Fly Me To The Moon

Having this year reached the notable landmark of their 500th new production, the team behind the award-winning lunchtime theatre phenomenon that is “A Play, A Pie and a Pint” in Glasgow West End venue, Òran Mór, have spent much of 2019 resurrecting a few old favourites alongside some strong new work. Fly Me To The Moon, by Northern Irish playwright Marie Jones, was first performed in 2010; sadly, it remains all-too-relevant today.

Jones’s script remains full of life, energy and humour.

Loretta (Sandra McNeeley) and Frances (Julie Austin) are two underpaid social care workers who daily visit the unseen Davey, a disabled elderly man whose only pleasures in a seemingly joyless life are betting a few quid on the horses, and listening to his old Frank Sinatra records. The two women, meantime, are doggedly keeping their respective families’ heads above water, just about. While Francis is genuinely proud of one son, now earning some cash by flogging pirated DVDs, Loretta would honestly “get shot” of her unemployed, computer-game-playing partner except that her own kids “have got attached to him”.

Then, off-stage, Davey dies—and Frances realises that, if they delay informing the authorities for a few hours, the pair can safely split the £80 of his pension that Loretta regularly withdraws for him from the bank every Monday. It’s just stealing from the Government, not Davey, she insists; and a stressed out Loretta eventually agrees. But then the temptation gets worse: on the day he dies, Davey finally wins big on the horses, meaning that if they keep quiet for the best part of 24 hours, they could easily afford to go on a colleague’s hen party overseas.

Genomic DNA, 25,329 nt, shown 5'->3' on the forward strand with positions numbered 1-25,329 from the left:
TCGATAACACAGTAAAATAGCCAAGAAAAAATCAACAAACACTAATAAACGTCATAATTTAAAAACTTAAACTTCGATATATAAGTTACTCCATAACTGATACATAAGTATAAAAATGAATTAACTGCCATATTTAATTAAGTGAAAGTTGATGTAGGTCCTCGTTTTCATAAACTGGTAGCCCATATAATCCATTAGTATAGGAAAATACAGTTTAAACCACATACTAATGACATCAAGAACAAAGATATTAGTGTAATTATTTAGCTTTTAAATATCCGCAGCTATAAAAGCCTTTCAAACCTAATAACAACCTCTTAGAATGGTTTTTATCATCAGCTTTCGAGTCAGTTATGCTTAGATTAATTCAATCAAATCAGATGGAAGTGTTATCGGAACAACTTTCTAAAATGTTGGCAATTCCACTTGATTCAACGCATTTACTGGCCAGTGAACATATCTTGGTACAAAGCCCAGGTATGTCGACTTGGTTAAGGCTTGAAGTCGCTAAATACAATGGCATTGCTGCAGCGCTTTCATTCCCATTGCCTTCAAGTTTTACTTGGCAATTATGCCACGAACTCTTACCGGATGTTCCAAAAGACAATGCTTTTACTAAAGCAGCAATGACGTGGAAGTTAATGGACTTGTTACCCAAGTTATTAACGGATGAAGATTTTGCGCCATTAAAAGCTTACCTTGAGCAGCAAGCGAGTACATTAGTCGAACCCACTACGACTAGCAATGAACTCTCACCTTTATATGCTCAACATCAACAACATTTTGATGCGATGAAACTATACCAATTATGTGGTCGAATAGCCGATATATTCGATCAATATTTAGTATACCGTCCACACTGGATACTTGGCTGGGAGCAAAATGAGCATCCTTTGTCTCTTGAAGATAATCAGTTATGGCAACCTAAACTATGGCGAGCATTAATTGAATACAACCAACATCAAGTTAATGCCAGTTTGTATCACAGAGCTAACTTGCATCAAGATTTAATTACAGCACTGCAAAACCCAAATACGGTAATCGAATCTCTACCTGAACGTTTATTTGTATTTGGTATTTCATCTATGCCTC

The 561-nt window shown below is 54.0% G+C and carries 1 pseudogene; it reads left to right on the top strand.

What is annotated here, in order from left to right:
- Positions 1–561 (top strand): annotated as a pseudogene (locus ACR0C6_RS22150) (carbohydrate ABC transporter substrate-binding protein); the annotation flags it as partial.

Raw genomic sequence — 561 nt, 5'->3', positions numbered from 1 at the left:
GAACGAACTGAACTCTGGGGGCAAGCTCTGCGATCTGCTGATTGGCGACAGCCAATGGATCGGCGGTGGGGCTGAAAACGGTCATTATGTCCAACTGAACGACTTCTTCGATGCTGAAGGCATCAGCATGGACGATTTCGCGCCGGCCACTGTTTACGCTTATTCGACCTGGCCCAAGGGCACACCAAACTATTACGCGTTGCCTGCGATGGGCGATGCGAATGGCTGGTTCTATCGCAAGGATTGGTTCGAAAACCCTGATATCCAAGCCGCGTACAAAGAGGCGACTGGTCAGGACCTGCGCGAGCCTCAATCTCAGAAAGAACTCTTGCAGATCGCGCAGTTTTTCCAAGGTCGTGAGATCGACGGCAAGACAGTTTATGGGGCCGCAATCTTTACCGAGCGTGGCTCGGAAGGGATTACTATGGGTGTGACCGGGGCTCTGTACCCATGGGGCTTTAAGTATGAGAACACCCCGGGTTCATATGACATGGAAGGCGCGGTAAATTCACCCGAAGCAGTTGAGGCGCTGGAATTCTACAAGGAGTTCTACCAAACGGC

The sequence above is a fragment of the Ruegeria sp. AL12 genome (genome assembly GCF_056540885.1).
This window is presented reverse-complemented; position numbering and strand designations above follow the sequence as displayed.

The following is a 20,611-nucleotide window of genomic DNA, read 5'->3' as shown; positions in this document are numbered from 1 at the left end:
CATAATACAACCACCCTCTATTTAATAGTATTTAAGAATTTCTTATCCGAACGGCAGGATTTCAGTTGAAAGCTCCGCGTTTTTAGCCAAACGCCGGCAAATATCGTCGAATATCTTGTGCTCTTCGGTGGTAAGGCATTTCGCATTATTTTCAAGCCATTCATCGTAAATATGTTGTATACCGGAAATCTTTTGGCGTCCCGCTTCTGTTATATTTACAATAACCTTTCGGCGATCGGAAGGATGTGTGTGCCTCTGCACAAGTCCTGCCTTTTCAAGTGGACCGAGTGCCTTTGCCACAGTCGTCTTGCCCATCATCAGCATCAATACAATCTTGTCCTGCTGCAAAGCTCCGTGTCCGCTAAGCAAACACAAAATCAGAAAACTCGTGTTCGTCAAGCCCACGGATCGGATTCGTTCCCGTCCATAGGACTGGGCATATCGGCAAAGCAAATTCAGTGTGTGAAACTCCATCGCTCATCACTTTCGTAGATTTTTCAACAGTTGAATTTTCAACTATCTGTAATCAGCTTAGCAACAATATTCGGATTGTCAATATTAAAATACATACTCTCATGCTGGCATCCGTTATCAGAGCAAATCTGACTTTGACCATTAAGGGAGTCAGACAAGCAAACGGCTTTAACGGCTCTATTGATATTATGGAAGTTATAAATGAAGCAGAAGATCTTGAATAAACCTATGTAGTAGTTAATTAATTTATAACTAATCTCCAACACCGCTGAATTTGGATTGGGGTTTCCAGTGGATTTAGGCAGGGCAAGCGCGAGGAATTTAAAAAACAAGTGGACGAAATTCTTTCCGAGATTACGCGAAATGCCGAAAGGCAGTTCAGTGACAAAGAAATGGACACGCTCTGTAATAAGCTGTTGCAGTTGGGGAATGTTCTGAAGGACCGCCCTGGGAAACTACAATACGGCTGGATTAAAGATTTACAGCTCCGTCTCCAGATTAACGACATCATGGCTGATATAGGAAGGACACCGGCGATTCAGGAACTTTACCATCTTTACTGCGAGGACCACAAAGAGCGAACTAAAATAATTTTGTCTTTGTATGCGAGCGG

In Sarah McCardie’s sharply directed production, McNeeley and Austin masterfully hold tight to the authenticity of their characters without ever risking the loss of our sympathies. Despite its potentially depressing subject matter, the soul-destroying poverty on the front line of social care and Meals on Wheels, Jones’s script remains full of life, energy and humour. Nearly a decade on from its original production, Fly Me To The Moon tellingly feels more timely than ever.

Reviews by Paul Fisher Cockburn


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The Blurb

Davy never won any more than a couple a quid, but that was his life… All he had was his paper, the horses, memories of singing along with his Frank Sinatra records, and a life of misery. Francis and Loretta are his broke community care workers. The day Davy dies is not only pension day, it's when he finally has a win on the horses... leaving the two women to grapple with their conscience. Marie Jones’ black comedy investigates whether we are valued more in life or in death. 

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